Overall these are helpful materials, but the one that has an edge would be “Rite in the Rain Planner Kit” due to its durability and protection from humidity or rain. It does not crumple easily. It’s definitely worth using.
John Walrath ·
Levenger Circa product line is the best I've ever used. High quality paper, with a wide variety of options, different calendar and program management options. All of this packaged superbly in a extensive array of covers. I used steno pads in a simple notebook for years. Now I have the levenger Circa, I'll never look back.
Anibal Perez ·
I would never support a company like molskine, they are open and proud non supporters of the US Military and Law enforcement, so they can burn in their self created liberal hell
Wouldn't even accept a gift from someone else if it was from that POS company
Johnny Keefe ·
What is the pen in the top picture?
Johnny Keefe ·
Nevermind I found it.
Eugenio Curia ·
Good update! I'm going to be sticking to my trusty Moleskine as it has proven to be handy and useful. Couple of personal hacks to it and I have never left home without it.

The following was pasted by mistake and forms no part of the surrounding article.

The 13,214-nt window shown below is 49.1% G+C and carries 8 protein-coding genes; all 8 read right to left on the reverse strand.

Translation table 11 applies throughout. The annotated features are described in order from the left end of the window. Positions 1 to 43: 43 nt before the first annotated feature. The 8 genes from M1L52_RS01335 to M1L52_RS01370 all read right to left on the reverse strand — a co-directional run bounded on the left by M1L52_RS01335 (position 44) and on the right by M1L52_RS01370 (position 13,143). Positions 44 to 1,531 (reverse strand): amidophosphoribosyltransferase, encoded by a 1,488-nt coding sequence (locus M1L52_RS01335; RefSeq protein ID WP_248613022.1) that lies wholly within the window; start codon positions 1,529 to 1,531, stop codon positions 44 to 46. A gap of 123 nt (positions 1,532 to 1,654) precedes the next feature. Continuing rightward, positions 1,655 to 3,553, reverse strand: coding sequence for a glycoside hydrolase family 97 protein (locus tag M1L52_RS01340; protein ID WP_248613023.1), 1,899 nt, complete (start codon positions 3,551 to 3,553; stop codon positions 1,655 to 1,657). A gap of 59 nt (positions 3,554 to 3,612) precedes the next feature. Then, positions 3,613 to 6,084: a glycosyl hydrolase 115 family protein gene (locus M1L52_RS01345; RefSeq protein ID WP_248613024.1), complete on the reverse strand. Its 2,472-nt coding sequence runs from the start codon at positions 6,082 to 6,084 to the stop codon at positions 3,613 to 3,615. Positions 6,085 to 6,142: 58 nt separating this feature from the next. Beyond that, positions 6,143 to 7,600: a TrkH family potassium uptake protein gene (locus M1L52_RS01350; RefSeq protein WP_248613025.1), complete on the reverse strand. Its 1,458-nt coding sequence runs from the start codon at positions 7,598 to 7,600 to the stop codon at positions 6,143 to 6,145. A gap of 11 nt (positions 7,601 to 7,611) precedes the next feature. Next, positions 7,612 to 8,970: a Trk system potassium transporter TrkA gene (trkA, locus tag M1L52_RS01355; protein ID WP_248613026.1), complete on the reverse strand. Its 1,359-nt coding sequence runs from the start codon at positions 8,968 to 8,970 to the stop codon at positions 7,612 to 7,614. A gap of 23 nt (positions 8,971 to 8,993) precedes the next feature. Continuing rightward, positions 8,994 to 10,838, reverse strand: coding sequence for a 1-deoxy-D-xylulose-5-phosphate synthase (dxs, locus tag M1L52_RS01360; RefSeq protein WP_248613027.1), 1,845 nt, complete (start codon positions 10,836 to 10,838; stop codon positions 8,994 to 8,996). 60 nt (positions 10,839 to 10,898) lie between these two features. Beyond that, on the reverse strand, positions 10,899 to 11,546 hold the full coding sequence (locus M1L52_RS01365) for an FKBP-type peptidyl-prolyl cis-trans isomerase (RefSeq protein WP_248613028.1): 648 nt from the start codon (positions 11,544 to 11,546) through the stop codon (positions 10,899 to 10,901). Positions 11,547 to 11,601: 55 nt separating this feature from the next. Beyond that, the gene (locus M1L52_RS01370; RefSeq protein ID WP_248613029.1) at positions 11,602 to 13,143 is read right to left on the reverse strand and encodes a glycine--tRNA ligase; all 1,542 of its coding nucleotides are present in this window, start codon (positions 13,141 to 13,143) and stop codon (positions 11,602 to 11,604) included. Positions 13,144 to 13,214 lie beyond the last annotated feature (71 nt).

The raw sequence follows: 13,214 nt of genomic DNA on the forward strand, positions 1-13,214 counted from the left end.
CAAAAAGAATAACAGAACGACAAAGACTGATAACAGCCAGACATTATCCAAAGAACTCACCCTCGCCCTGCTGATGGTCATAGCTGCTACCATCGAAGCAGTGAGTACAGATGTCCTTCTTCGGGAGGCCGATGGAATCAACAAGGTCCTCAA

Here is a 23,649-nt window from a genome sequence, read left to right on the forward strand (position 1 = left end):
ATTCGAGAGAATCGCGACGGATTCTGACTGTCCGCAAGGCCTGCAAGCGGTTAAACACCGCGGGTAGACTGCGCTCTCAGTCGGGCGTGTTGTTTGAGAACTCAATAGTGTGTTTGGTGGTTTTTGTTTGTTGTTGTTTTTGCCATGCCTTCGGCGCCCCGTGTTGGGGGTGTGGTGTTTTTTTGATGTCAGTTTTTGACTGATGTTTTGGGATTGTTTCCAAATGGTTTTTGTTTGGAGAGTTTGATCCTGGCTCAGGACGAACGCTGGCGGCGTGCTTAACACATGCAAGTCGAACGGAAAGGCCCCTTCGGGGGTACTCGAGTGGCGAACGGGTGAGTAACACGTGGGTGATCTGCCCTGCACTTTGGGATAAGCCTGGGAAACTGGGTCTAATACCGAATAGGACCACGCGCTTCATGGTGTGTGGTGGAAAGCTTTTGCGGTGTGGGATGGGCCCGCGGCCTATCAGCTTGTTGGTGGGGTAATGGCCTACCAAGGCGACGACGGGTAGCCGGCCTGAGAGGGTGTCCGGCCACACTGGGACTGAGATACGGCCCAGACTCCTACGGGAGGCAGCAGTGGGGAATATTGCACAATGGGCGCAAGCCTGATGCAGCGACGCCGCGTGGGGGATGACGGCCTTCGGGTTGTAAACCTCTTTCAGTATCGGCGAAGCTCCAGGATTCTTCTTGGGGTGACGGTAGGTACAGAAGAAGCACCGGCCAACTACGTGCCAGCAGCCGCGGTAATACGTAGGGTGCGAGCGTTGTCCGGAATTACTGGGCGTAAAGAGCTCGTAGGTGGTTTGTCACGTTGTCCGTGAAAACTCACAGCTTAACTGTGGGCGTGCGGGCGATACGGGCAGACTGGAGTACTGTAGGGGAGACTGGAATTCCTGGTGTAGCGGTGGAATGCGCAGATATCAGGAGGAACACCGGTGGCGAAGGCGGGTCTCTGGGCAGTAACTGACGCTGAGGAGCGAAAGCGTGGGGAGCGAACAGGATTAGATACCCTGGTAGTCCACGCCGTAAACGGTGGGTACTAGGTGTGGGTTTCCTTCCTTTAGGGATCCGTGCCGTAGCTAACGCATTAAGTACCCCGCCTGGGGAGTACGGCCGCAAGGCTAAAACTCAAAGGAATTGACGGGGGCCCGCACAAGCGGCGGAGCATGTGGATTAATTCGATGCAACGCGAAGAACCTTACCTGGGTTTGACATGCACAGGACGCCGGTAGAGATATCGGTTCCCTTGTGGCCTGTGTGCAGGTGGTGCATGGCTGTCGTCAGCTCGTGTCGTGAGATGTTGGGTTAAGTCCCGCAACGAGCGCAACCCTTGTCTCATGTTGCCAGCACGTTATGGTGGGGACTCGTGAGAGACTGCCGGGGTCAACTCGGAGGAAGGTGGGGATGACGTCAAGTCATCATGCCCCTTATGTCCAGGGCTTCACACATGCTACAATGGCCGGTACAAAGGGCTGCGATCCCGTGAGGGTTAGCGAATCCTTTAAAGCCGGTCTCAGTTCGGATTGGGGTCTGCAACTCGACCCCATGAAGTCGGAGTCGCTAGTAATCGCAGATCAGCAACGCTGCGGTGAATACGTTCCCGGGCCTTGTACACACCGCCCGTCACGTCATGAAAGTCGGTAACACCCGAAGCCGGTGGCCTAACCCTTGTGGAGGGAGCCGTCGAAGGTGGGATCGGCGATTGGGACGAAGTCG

I use plannerpad.com
They have three sizes to choose. Not pocket friendly, but concise and thorough for everyday use. I've used these for over 20 years
Dave Dillard ·
What pen is that in the main image?
Blair Wolston ·
It's a Will Hodges @tactileturn Shaker - check him out at tactileturn.com
Matthew ·
The minimalist in me prefers an unmarked, gridded notebook. Easy to organize, less than 10 dollars. Lots of great tips for journaling/scheduling out there, and it doesn't bulk up your daily carry.
Linda Mac ·
Try the Hobonichi Weeks planner. Paper is very thin so not bulky. They also have 'weeks' sized blank pages and they are all in grids. Can't say they are less than 10 dollars with shipping included but do come in packs of 3.
Chris ·
Ed - I just got the standard memorandum and really like it. I do carry a FSP with just the standard refill - medium I think. I do see it bleeds a bit on the pages. Any idea if the fine would work better? I really like how easy that pen is to carry in my pocket, but I'm open to something similar if you have another suggestion. Thanks
Eugenio Curia ·
My wife gave me the Moleskine one as a XMas gift, and I have to say it's been really good, with a little bit of crafty modding, especially since I'm a total scatterbrain.
Hans van Lingen ·
What kind of pen is that in the first pic?
Ed Jelley ·
That's a "Mover" by Tactile Turn in titanium.
Dezmond Loh ·
What watch is that :) ?
Ed Jelley ·
It's the A-3P by Bertucci, nice watch for around $100!
Blair Wolston ·
Will's pens are world-class! Tactileturn.com and @tactileturn on IG
4 more comments